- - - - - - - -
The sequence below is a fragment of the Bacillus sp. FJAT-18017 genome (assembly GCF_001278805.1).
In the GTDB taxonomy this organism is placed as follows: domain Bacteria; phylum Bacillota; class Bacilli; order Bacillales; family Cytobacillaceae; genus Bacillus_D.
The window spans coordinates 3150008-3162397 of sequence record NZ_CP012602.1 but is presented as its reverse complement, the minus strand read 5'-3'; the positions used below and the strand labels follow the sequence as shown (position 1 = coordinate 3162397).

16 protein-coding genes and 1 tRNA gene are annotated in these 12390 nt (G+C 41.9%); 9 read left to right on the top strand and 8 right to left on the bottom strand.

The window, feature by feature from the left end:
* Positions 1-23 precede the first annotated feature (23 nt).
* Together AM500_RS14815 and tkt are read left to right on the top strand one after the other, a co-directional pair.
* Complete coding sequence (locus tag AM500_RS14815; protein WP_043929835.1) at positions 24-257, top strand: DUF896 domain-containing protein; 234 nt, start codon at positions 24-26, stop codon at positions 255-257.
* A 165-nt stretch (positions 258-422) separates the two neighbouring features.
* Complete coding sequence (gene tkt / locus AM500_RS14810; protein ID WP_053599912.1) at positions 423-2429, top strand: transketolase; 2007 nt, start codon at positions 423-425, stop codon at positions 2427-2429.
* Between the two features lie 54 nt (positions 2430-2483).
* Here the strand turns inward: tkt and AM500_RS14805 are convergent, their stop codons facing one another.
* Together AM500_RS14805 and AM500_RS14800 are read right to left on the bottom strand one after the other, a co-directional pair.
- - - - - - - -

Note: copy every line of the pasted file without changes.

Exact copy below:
The sequence below is a fragment of the Bacillus sp. FJAT-18017 genome (assembly GCF_001278805.1).
In the GTDB taxonomy this organism is placed as follows: domain Bacteria; phylum Bacillota; class Bacilli; order Bacillales; family Cytobacillaceae; genus Bacillus_D.
The window spans coordinates 3150008-3162397 of sequence record NZ_CP012602.1 but is presented as its reverse complement, the minus strand read 5'-3'; the positions used below and the strand labels follow the sequence as shown (position 1 = coordinate 3162397).

16 protein-coding genes and 1 tRNA gene are annotated in these 12390 nt (G+C 41.9%); 9 read left to right on the top strand and 8 right to left on the bottom strand.

The window, feature by feature from the left end:
* Positions 1-23 precede the first annotated feature (23 nt).
* Together AM500_RS14815 and tkt are read left to right on the top strand one after the other, a co-directional pair.
* Complete coding sequence (locus tag AM500_RS14815; protein WP_043929835.1) at positions 24-257, top strand: DUF896 domain-containing protein; 234 nt, start codon at positions 24-26, stop codon at positions 255-257.
* A 165-nt stretch (positions 258-422) separates the two neighbouring features.
* Complete coding sequence (gene tkt / locus AM500_RS14810; protein ID WP_053599912.1) at positions 423-2429, top strand: transketolase; 2007 nt, start codon at positions 423-425, stop codon at positions 2427-2429.
* Between the two features lie 54 nt (positions 2430-2483).
* Here the strand turns inward: tkt and AM500_RS14805 are convergent, their stop codons facing one another.
* Together AM500_RS14805 and AM500_RS14800 are read right to left on the bottom strand one after the other, a co-directional pair.